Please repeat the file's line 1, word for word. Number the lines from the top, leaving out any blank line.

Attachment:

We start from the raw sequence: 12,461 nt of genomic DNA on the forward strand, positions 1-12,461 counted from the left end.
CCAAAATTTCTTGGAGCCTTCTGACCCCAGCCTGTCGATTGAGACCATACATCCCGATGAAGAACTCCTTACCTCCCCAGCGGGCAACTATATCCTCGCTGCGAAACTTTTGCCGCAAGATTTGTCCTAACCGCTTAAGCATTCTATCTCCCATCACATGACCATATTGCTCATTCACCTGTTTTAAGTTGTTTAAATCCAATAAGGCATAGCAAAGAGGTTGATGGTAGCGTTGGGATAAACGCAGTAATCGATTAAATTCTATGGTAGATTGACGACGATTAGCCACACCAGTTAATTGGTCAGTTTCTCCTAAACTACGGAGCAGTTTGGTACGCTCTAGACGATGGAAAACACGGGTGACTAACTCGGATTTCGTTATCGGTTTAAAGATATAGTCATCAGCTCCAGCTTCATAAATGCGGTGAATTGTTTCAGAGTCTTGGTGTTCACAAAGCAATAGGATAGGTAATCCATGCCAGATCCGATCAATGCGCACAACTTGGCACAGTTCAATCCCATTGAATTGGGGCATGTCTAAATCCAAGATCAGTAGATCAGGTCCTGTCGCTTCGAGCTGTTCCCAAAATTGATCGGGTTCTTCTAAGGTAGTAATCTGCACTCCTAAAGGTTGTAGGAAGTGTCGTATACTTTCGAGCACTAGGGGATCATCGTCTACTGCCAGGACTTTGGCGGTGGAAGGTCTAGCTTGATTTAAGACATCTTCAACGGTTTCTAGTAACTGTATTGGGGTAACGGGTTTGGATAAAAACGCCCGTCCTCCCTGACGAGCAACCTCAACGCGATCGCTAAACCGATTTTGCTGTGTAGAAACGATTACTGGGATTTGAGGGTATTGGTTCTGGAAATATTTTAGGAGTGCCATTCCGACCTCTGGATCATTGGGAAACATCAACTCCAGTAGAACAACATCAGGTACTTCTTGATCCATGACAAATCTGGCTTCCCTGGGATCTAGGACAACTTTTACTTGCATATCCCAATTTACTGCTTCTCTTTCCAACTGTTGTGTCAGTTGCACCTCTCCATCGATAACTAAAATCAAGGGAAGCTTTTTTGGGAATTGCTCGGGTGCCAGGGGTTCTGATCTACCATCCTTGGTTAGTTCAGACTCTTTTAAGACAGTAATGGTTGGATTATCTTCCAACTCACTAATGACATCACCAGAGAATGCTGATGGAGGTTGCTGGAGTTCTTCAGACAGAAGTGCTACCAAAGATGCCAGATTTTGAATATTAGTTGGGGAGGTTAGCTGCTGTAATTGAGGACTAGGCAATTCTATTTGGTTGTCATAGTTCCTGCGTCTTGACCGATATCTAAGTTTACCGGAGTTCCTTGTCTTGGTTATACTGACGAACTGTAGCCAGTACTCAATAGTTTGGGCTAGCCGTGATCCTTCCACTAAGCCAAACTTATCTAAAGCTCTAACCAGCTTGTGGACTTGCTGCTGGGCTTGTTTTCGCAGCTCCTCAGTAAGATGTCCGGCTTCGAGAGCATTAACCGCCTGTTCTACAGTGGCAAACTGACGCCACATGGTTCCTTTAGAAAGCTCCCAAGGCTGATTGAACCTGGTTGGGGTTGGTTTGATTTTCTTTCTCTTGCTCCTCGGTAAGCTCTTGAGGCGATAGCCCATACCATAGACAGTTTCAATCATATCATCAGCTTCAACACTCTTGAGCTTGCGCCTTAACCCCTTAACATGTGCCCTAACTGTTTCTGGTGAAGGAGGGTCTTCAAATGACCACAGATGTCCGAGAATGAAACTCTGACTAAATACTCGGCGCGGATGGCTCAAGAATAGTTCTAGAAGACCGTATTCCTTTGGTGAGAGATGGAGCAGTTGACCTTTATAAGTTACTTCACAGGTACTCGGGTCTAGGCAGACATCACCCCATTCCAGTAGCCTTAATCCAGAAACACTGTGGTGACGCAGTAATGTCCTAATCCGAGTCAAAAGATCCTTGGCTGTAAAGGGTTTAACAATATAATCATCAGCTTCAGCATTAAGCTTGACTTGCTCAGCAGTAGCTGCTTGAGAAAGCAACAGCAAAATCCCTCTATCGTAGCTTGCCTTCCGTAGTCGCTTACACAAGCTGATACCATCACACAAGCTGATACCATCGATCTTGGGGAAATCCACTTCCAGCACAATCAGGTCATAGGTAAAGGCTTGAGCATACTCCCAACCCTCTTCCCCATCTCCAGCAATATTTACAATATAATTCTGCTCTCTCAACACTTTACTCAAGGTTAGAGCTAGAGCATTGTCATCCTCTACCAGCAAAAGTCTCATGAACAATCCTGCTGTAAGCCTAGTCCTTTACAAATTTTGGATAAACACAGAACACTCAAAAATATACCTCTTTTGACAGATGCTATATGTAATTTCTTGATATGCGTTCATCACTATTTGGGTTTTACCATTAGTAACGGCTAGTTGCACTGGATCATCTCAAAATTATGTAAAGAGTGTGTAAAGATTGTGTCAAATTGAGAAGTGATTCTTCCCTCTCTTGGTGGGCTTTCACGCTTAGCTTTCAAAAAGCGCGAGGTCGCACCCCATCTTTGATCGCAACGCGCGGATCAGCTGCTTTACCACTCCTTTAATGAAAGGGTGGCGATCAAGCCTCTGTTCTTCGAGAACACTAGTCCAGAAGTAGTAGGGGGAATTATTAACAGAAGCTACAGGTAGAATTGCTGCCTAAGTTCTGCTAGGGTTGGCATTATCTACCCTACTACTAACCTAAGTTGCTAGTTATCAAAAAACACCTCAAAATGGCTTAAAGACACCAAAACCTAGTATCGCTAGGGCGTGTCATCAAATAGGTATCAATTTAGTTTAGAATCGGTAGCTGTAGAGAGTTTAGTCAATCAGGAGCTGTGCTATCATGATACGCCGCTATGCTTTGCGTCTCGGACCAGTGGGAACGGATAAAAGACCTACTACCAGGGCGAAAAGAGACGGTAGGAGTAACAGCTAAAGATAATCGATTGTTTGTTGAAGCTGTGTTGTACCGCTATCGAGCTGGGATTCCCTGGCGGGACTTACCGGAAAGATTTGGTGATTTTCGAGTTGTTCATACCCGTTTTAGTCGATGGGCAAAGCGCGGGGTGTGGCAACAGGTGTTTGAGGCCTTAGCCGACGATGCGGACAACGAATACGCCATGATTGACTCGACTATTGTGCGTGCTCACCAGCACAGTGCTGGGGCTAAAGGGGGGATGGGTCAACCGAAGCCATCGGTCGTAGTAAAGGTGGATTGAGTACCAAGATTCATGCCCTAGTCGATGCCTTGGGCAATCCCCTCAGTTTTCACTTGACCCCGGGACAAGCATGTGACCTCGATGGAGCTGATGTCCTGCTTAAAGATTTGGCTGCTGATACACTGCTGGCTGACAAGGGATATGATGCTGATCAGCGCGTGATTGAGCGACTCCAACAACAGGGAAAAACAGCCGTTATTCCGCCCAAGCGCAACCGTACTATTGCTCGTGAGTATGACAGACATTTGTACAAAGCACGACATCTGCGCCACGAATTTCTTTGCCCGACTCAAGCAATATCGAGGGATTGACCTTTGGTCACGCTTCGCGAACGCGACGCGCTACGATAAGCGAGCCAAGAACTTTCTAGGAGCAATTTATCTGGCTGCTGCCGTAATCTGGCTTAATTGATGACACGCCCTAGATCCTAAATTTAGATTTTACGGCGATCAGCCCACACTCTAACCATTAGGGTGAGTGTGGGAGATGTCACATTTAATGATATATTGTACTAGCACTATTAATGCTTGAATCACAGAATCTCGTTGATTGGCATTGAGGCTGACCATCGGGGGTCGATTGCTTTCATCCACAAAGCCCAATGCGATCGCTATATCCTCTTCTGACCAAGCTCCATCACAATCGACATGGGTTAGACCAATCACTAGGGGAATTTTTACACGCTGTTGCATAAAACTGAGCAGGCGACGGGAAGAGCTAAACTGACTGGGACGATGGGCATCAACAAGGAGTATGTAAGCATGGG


We start from the raw sequence: 12,461 nt of genomic DNA on the forward strand, positions 1-12,461 counted from the left end.